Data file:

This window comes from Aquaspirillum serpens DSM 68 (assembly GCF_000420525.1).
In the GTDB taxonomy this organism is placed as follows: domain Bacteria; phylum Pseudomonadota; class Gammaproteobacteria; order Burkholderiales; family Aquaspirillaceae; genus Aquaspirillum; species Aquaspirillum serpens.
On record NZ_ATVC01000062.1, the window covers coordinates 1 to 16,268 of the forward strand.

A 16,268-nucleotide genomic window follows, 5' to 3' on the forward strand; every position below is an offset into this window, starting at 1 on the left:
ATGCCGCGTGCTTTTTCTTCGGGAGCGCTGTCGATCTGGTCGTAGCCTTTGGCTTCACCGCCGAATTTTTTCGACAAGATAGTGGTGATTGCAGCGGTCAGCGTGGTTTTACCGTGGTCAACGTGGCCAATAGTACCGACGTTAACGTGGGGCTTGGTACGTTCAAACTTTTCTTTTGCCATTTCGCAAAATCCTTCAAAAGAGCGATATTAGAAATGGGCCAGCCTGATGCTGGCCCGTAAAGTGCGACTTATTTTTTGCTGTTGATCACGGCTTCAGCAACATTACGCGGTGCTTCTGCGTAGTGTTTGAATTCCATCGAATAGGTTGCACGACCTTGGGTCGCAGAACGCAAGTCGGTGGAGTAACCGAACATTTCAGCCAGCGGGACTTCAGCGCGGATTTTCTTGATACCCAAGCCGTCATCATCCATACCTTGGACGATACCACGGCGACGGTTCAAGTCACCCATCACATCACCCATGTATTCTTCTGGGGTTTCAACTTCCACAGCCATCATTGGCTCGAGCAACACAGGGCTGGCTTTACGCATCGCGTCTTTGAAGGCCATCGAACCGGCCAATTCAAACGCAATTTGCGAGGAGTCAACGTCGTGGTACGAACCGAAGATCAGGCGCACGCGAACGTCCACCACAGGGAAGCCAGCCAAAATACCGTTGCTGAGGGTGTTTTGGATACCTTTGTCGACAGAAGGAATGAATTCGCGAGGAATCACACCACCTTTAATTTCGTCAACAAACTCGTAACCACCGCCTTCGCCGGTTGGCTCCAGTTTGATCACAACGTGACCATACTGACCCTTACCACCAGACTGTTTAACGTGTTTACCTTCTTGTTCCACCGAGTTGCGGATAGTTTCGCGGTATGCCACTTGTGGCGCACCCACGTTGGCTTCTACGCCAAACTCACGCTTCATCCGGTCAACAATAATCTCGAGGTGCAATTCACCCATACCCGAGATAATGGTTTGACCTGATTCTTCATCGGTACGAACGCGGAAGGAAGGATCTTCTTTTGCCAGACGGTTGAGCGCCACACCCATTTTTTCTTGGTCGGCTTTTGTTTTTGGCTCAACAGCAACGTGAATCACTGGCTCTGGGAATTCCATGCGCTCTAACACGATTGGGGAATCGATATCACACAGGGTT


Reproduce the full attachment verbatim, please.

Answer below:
This window comes from Aquaspirillum serpens DSM 68 (assembly GCF_000420525.1).
In the GTDB taxonomy this organism is placed as follows: domain Bacteria; phylum Pseudomonadota; class Gammaproteobacteria; order Burkholderiales; family Aquaspirillaceae; genus Aquaspirillum; species Aquaspirillum serpens.
On record NZ_ATVC01000062.1, the window covers coordinates 1 to 16,268 of the forward strand.

A 16,268-nucleotide genomic window follows, 5' to 3' on the forward strand; every position below is an offset into this window, starting at 1 on the left:
ATGCCGCGTGCTTTTTCTTCGGGAGCGCTGTCGATCTGGTCGTAGCCTTTGGCTTCACCGCCGAATTTTTTCGACAAGATAGTGGTGATTGCAGCGGTCAGCGTGGTTTTACCGTGGTCAACGTGGCCAATAGTACCGACGTTAACGTGGGGCTTGGTACGTTCAAACTTTTCTTTTGCCATTTCGCAAAATCCTTCAAAAGAGCGATATTAGAAATGGGCCAGCCTGATGCTGGCCCGTAAAGTGCGACTTATTTTTTGCTGTTGATCACGGCTTCAGCAACATTACGCGGTGCTTCTGCGTAGTGTTTGAATTCCATCGAATAGGTTGCACGACCTTGGGTCGCAGAACGCAAGTCGGTGGAGTAACCGAACATTTCAGCCAGCGGGACTTCAGCGCGGATTTTCTTGATACCCAAGCCGTCATCATCCATACCTTGGACGATACCACGGCGACGGTTCAAGTCACCCATCACATCACCCATGTATTCTTCTGGGGTTTCAACTTCCACAGCCATCATTGGCTCGAGCAACACAGGGCTGGCTTTACGCATCGCGTCTTTGAAGGCCATCGAACCGGCCAATTCAAACGCAATTTGCGAGGAGTCAACGTCGTGGTACGAACCGAAGATCAGGCGCACGCGAACGTCCACCACAGGGAAGCCAGCCAAAATACCGTTGCTGAGGGTGTTTTGGATACCTTTGTCGACAGAAGGAATGAATTCGCGAGGAATCACACCACCTTTAATTTCGTCAACAAACTCGTAACCACCGCCTTCGCCGGTTGGCTCCAGTTTGATCACAACGTGACCATACTGACCCTTACCACCAGACTGTTTAACGTGTTTACCTTCTTGTTCCACCGAGTTGCGGATAGTTTCGCGGTATGCCACTTGTGGCGCACCCACGTTGGCTTCTACGCCAAACTCACGCTTCATCCGGTCAACAATAATCTCGAGGTGCAATTCACCCATACCCGAGATAATGGTTTGACCTGATTCTTCATCGGTACGAACGCGGAAGGAAGGATCTTCTTTTGCCAGACGGTTGAGCGCCACACCCATTTTTTCTTGGTCGGCTTTTGTTTTTGGCTCAACAGCAACGTGAATCACTGGCTCTGGGAATTCCATGCGCTCTAACACGATTGGGGAATCGATATCACACAGGGTT